In my previous blogs on pain, I covered some natural interventions for managing arthritis and back pain. With the current opioid crisis and prescribing guidelines tightened for pain medications, consumers are increasingly seeking alternative options for pain relief. This Journal of the American Medical Association editorial outlined the CDC guidelines recommending nonpharmacological interventions before any pharmacologic ones. So in this blog, I’ll cover some non-traditional evidence-based modalities for managing pain.
Did you know that the mind can provide a pain-relief effect without engaging the opioid receptors in the brain? This study showed that similar brain areas are activated during both mindfulness meditation and use of pain-modulators like opioids. These findings also demonstrated that mindfulness meditation reduces pain independently of opioid neurotransmitter mechanisms. Although more rigorous research is recommended, this systematic review of 38 randomized clinical trials also shows that mindfulness meditation improves pain, depression symptoms and quality of life.
Pulsed Electro-Magnetic Field Therapy (PEMF)
Have you heard of Pulsed Electro-Magnetic Field therapy? It’s a form of energy wave therapy that penetrates into the body, particularly around damaged areas to stimulate repair. The PEMF energy amplifies the cellular energy in your body to stimulate healing and cell function – it increases blood flow and proper circulation to reduce inflammation, swelling and pain. Before you decide to dismiss PEMF because it has EMF and therefore must be harmful, it’s important to distinguish that PEMF energy waves are carefully designed to support health and healing in the body.
Does PEMF therapy work? This randomized control study showed that adding pulsed electromagnetic field to conventional physical therapy yielded superior clinical improvement in pain and functional ability in low back pain patients. PEMF is a safe therapy for most people with little to no negative side effects but is NOT recommended for those with pacemakers or other electrical implants.
This review showed that PEMF therapy is useful for the management of post-surgical pain and swelling in patients having plastic surgery without the harmful side effects. Any type of surgery is hard on the body so a non-invasive technique like PEMF therapy is a great option for natural, chemical-free pain relief and healing.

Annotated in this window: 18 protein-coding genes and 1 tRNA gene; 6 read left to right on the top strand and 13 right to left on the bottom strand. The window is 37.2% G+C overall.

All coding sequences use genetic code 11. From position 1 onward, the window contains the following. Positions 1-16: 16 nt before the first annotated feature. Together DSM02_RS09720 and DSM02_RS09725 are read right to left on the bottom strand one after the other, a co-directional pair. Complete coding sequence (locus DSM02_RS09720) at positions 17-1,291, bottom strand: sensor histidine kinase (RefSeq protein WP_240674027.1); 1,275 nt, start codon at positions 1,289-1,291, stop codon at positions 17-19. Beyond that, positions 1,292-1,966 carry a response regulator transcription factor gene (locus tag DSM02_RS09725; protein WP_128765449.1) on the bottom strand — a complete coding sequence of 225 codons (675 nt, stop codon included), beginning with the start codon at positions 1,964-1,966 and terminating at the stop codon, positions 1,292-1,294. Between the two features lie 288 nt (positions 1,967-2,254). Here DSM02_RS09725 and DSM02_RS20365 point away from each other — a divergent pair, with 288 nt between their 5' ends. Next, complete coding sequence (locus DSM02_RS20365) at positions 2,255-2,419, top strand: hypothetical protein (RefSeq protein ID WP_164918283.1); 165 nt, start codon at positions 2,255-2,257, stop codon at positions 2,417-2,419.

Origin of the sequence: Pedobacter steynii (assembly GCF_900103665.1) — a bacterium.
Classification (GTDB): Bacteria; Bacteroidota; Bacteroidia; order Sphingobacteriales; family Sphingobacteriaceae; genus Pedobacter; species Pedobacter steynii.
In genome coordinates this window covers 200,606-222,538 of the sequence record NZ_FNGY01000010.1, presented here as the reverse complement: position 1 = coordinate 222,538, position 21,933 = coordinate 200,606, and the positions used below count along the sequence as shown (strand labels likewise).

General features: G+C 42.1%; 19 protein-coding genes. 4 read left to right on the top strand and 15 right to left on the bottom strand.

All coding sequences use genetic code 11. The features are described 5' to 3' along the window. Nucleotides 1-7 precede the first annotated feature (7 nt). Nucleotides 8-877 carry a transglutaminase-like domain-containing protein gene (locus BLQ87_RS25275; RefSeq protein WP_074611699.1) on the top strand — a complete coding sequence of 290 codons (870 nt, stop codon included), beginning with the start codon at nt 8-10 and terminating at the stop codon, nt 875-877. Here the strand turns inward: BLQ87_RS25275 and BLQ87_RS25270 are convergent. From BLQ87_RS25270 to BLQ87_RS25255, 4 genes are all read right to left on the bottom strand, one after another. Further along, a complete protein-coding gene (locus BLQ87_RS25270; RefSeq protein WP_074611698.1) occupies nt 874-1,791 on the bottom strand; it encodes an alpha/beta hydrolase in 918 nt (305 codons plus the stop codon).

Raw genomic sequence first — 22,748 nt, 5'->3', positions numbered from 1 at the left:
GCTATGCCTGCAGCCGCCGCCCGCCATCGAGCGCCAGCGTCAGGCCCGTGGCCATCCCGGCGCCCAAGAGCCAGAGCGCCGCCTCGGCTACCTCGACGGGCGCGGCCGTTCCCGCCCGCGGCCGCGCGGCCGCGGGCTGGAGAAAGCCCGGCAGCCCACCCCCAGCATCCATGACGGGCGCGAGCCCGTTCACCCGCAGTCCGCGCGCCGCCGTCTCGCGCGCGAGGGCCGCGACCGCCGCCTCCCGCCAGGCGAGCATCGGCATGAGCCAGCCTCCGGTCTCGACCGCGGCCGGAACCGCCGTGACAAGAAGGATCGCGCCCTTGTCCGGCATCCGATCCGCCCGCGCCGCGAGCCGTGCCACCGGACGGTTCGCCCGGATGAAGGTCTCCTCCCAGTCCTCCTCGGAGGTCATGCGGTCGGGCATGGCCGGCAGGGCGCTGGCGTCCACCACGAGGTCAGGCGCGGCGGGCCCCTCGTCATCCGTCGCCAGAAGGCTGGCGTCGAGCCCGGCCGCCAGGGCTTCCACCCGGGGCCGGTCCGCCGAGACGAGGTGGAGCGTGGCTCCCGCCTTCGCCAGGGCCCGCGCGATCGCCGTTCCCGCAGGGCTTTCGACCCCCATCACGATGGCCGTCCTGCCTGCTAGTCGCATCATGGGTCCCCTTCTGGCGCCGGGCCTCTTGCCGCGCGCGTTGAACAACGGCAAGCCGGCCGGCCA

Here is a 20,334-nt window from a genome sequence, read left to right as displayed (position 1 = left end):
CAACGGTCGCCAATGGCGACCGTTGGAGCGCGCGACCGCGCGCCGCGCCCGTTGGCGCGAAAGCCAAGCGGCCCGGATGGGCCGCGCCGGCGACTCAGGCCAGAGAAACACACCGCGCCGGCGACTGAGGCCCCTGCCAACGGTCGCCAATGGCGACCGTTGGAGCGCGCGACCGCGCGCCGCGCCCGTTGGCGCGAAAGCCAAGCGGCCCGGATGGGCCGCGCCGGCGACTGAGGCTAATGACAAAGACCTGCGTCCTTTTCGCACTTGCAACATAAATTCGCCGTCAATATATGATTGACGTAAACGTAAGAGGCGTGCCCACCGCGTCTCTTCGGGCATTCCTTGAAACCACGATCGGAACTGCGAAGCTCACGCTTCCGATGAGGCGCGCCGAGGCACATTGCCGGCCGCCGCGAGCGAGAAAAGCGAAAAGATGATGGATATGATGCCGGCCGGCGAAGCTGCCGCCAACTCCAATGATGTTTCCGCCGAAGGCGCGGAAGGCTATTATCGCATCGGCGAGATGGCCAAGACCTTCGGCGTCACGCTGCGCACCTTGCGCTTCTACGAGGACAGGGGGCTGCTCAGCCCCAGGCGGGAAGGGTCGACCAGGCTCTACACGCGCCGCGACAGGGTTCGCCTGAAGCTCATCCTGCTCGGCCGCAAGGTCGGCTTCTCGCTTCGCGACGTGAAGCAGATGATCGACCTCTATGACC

There are a myriad of PEMF devices in the market ranging from full-body mats and rings to smaller devices for specific areas. I own a small hand-held unit which I use when my carpal-tunnel wrist pain or localized back pain from over-exertion becomes annoying. Your naturopath or chiropractor’s office may also offer some full-body units but if you want to have your own, you can invest in a small device to start. This is the unit I have – it’s portable so I also travel with it.
Dimethyl Sulfoxide (DMSO)
Do you know what DMSO is? It’s a chemical that is actually a by-product of the paper making process. It has been used as an industrial solvent for almost 200 years and was discovered accidentally to also be an analgesic. DMSO has been popularized by Dr. Stanley Jacob who was evangelical about its use and treated a lot of professional athletes and pain patients. The buzz around DMSO was even showcased in an old 60 Minutes story. Also popular in veterinary medicine, it is widely used for muscle pain, osteoarthritis, chronic injuries and swelling. Medical use of DMSO has been established in this study and is advocated as an adjunctive therapy. DMSO is available as a topical gel or cream and when applied to the skin, it is quickly absorbed into the deeper tissues to provide pain relief. It works as an antioxidant and scavenges free radicals that gather at the site of injury and reduces inflammation.
A word of caution on DMSO – it is a solvent that will cause anything on the skin to be absorbed, so make sure you apply to clean skin and not let it come in contact with anything your body should NOT absorb until it’s dried. Also, as it has sulfur, you may smell a bit like a garlic clove!
Here’s one I use for topical pain relief:
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